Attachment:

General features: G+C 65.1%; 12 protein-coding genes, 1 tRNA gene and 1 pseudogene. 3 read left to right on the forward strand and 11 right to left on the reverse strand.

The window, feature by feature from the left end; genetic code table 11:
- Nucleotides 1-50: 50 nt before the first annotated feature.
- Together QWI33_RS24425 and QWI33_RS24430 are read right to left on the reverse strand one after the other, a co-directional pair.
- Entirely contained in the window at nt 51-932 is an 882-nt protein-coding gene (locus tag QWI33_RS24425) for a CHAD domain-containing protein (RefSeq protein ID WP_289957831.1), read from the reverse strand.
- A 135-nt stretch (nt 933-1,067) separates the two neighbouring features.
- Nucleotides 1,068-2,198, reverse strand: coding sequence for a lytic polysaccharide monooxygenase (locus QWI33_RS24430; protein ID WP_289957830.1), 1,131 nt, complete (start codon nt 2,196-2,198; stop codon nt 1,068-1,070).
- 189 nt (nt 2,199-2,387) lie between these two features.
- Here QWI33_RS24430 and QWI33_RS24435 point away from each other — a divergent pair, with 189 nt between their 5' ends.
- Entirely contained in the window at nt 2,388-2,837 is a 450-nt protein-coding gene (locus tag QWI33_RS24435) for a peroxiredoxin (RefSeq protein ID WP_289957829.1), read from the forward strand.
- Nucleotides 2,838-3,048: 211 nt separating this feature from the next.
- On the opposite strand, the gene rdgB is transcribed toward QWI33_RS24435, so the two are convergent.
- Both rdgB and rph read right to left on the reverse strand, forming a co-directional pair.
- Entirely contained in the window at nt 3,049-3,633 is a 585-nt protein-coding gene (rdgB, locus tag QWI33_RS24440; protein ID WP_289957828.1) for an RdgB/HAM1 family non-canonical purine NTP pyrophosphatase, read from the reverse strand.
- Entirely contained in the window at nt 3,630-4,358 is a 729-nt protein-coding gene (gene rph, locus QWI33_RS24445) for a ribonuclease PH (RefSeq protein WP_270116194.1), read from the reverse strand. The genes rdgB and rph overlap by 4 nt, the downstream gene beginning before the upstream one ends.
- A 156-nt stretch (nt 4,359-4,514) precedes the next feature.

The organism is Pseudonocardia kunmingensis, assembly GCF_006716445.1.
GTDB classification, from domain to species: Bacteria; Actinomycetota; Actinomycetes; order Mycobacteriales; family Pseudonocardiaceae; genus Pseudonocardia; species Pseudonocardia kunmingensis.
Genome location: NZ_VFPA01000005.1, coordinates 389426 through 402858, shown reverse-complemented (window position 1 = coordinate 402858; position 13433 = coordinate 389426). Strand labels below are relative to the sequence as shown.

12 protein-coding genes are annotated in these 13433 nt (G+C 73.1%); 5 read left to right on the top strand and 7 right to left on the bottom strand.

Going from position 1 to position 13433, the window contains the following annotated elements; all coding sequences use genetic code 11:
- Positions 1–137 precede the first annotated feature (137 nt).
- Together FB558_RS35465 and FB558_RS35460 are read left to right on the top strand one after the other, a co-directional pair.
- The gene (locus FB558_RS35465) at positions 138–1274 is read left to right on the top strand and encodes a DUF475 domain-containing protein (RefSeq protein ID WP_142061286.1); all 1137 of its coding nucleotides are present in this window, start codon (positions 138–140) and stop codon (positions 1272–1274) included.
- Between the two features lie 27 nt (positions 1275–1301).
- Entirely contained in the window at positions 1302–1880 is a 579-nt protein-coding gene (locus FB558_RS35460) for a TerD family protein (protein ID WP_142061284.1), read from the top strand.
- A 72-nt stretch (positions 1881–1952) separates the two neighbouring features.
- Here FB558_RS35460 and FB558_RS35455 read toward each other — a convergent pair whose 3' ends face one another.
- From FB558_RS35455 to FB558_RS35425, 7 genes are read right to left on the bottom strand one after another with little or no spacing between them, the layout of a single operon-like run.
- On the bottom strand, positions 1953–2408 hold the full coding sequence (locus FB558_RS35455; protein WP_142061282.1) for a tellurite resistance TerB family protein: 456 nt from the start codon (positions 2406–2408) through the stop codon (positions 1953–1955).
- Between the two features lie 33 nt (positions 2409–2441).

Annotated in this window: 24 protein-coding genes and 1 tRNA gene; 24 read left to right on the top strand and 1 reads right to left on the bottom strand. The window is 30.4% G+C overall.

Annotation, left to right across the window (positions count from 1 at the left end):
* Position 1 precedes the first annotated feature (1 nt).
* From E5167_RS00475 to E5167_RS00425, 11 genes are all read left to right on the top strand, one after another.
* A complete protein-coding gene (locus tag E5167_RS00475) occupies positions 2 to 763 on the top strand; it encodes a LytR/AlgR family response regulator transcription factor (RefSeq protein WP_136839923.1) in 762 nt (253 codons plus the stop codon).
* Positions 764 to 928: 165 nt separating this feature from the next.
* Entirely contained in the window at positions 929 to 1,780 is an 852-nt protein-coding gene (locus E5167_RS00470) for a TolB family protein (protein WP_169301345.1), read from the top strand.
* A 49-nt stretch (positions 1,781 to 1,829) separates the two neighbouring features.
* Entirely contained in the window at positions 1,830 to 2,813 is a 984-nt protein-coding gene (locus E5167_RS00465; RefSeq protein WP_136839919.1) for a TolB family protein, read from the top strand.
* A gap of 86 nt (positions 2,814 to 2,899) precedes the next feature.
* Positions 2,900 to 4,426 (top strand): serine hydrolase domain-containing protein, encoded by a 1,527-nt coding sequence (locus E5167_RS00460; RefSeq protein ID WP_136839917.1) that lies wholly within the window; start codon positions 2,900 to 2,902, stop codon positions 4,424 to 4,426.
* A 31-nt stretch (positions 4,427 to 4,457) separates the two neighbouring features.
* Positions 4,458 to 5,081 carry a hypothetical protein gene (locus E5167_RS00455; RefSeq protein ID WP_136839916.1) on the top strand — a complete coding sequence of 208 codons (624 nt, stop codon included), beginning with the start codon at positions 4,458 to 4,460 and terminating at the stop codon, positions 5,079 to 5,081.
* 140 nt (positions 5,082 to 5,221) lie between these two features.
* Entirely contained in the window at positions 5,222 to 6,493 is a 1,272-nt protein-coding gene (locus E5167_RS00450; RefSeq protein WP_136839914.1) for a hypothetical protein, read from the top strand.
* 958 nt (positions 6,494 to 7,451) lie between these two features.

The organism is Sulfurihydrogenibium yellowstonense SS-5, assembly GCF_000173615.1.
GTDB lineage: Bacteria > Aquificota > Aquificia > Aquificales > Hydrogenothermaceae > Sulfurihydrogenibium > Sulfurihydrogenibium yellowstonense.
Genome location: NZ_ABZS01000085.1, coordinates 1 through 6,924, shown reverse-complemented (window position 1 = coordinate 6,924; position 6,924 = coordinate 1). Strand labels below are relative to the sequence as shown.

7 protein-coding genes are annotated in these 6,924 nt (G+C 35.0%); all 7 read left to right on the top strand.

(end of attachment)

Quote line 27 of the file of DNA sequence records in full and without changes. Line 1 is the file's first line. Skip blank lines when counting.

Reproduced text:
- A 72-nt stretch (positions 1881–1952) separates the two neighbouring features.